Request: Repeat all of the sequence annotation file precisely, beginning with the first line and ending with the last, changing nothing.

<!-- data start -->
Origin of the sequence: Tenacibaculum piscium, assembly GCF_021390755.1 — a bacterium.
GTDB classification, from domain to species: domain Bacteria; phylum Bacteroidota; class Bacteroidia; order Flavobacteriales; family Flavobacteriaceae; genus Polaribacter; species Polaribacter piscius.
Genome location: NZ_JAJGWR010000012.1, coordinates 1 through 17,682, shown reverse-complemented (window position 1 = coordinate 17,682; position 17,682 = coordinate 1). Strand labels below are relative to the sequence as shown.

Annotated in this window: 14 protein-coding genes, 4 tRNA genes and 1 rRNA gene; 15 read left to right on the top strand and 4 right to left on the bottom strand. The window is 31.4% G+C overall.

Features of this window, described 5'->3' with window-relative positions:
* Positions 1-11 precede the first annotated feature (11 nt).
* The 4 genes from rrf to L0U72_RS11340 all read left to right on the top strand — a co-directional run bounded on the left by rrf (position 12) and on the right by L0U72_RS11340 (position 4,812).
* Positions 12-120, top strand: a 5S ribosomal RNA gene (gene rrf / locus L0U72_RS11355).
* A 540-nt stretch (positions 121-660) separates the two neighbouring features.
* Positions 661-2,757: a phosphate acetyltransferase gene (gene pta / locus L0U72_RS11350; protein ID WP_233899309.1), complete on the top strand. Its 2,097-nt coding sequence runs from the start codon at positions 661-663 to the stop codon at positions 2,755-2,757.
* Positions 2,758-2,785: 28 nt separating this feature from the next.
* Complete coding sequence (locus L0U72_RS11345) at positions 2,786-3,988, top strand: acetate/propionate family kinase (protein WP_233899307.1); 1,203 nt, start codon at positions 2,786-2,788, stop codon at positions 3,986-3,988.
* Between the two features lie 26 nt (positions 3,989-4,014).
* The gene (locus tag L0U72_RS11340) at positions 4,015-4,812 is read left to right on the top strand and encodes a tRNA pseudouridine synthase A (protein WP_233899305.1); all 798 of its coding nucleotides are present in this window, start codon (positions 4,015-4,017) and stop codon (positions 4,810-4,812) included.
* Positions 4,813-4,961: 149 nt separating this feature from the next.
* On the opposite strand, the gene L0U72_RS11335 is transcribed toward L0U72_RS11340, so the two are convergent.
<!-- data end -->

Origin of the sequence: Tenacibaculum piscium, assembly GCF_021390755.1 — a bacterium.
GTDB classification, from domain to species: domain Bacteria; phylum Bacteroidota; class Bacteroidia; order Flavobacteriales; family Flavobacteriaceae; genus Polaribacter; species Polaribacter piscius.
Genome location: NZ_JAJGWR010000012.1, coordinates 1 through 17,682, shown reverse-complemented (window position 1 = coordinate 17,682; position 17,682 = coordinate 1). Strand labels below are relative to the sequence as shown.

Annotated in this window: 14 protein-coding genes, 4 tRNA genes and 1 rRNA gene; 15 read left to right on the top strand and 4 right to left on the bottom strand. The window is 31.4% G+C overall.

Features of this window, described 5'->3' with window-relative positions:
* Positions 1-11 precede the first annotated feature (11 nt).
* The 4 genes from rrf to L0U72_RS11340 all read left to right on the top strand — a co-directional run bounded on the left by rrf (position 12) and on the right by L0U72_RS11340 (position 4,812).
* Positions 12-120, top strand: a 5S ribosomal RNA gene (gene rrf / locus L0U72_RS11355).
* A 540-nt stretch (positions 121-660) separates the two neighbouring features.
* Positions 661-2,757: a phosphate acetyltransferase gene (gene pta / locus L0U72_RS11350; protein ID WP_233899309.1), complete on the top strand. Its 2,097-nt coding sequence runs from the start codon at positions 661-663 to the stop codon at positions 2,755-2,757.
* Positions 2,758-2,785: 28 nt separating this feature from the next.
* Complete coding sequence (locus L0U72_RS11345) at positions 2,786-3,988, top strand: acetate/propionate family kinase (protein WP_233899307.1); 1,203 nt, start codon at positions 2,786-2,788, stop codon at positions 3,986-3,988.
* Between the two features lie 26 nt (positions 3,989-4,014).
* The gene (locus tag L0U72_RS11340) at positions 4,015-4,812 is read left to right on the top strand and encodes a tRNA pseudouridine synthase A (protein WP_233899305.1); all 798 of its coding nucleotides are present in this window, start codon (positions 4,015-4,017) and stop codon (positions 4,810-4,812) included.
* Positions 4,813-4,961: 149 nt separating this feature from the next.
* On the opposite strand, the gene L0U72_RS11335 is transcribed toward L0U72_RS11340, so the two are convergent.